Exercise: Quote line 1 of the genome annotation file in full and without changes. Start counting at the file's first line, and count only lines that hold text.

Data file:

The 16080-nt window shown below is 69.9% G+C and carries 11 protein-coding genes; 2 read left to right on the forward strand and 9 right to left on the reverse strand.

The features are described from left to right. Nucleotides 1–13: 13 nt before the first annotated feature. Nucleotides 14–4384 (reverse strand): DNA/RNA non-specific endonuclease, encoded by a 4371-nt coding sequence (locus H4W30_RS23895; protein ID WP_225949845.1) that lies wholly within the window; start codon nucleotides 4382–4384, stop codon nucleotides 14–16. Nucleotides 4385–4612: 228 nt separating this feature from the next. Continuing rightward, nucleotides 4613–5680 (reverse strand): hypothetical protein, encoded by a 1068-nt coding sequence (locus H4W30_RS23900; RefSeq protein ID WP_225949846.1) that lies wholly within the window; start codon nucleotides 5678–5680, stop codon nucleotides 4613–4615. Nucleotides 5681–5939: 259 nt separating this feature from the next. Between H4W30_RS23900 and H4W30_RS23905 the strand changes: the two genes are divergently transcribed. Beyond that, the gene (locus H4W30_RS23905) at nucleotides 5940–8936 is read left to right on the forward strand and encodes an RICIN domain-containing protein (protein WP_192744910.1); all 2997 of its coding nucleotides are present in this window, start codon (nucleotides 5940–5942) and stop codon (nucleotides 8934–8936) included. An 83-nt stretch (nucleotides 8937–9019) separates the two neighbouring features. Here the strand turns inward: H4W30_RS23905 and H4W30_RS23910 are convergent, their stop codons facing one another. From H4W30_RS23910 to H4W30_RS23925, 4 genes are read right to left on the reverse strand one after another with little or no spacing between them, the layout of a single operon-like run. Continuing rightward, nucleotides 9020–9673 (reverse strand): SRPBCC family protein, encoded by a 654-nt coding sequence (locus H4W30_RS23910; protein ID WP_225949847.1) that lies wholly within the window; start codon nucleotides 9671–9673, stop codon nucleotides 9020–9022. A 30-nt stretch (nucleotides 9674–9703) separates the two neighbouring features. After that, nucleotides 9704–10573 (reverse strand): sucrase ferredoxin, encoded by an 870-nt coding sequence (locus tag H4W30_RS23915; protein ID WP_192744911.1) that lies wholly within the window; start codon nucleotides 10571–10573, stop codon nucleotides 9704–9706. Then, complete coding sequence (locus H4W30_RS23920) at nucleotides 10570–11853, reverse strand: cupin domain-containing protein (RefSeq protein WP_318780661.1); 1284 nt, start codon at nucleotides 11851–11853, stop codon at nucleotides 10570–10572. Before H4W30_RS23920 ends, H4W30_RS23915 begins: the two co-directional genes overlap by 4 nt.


The 16080-nt window shown below is 69.9% G+C and carries 11 protein-coding genes; 2 read left to right on the forward strand and 9 right to left on the reverse strand.